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INDUSTRIAL ENGINEER – VOLUME 47: NUMBER 8
By Reginaldo Montague
Supply chain has grown from fragmented logistics and working departments into a massive, complex, highly coordinated functions that are vital to the success of a firm. As supply chain becomes more vital for firms, failure must be prevented. To do so, having a supply chain risk management is essential for firms.
First of all, the firm must be able to identify their supply chain risks. Such information can be obtained from various sources like audit reports, customer complaints, benchmarking reports, etc. Audit is the most common method in industry, usually focusing on finance and accounting control. These audits may also reveal weaknesses in a firm’s supply chain. Therefore, it is better to conduct an audit with multidisciplinary team instead of utilizing only internal audit team. Benchmarking can also help to compare a firm’s position against the others’.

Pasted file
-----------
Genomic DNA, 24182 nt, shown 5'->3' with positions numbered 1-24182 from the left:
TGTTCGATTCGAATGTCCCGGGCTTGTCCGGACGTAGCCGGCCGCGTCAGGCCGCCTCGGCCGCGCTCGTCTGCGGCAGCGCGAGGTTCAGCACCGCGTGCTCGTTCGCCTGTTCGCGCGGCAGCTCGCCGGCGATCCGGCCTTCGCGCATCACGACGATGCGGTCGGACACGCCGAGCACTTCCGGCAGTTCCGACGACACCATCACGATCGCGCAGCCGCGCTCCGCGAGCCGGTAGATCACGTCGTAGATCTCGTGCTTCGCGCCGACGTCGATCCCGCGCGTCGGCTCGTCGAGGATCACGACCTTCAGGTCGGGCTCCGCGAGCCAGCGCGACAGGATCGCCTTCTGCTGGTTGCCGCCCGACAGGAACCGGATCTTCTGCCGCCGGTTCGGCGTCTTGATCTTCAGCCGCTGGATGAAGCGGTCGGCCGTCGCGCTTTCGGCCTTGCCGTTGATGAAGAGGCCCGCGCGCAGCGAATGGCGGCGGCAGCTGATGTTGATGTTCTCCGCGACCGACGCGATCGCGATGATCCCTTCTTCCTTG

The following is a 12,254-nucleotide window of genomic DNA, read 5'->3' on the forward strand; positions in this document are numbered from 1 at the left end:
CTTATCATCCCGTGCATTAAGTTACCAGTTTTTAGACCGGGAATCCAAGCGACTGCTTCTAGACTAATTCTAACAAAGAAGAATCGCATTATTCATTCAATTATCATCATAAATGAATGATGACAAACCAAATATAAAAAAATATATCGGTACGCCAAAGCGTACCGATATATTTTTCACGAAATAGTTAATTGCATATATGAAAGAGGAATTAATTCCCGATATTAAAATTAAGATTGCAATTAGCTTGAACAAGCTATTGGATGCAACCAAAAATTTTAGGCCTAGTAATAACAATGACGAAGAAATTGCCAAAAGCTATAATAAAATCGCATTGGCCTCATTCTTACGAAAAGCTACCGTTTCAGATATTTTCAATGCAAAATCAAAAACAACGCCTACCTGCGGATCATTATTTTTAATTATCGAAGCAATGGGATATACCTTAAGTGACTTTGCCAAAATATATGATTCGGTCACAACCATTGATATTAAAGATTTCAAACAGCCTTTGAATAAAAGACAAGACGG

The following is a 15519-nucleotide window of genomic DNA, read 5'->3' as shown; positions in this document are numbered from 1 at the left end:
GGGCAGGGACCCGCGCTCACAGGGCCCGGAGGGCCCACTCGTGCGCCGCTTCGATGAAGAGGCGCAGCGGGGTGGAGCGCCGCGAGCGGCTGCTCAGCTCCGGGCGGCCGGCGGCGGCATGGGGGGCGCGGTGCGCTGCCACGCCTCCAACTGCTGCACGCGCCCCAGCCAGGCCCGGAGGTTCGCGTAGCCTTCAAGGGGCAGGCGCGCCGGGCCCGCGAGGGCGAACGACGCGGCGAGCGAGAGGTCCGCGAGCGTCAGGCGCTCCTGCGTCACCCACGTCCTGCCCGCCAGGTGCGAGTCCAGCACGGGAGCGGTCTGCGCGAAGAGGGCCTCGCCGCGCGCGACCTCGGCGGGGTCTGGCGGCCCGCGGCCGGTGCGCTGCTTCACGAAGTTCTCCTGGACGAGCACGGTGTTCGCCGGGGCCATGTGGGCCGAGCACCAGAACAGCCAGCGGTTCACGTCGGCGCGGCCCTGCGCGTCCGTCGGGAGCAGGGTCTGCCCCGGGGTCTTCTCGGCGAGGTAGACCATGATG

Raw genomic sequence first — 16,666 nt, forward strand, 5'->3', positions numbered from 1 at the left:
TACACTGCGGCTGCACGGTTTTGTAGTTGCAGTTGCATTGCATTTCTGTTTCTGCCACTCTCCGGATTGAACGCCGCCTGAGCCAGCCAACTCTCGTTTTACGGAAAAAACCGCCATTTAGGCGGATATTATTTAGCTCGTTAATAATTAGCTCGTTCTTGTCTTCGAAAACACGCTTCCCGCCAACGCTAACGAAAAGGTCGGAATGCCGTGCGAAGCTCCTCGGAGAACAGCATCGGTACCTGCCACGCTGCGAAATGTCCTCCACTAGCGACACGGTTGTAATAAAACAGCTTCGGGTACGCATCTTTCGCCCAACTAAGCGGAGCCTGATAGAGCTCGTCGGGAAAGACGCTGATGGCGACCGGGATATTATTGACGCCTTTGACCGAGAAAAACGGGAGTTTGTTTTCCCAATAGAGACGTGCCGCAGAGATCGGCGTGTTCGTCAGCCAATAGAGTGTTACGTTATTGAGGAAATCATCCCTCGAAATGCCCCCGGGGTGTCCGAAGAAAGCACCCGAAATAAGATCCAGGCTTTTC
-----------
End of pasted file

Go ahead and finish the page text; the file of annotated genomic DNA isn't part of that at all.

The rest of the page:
After identifying the possible supply chain risks, the firm must analyze them to make sure they have mitigation plan should the risk happen. There are several examples of failure and success in supply chain risk mitigation. An example is when a Royal Philips Electronic manufacturing plant, a major mobile phone component for Nokia and Ericsson, experienced a fire. Nokia acted quickly, switching orders to another manufacturer. Ericsson, however, stayed with their single source strategy, resulting in $400 million lost sales.
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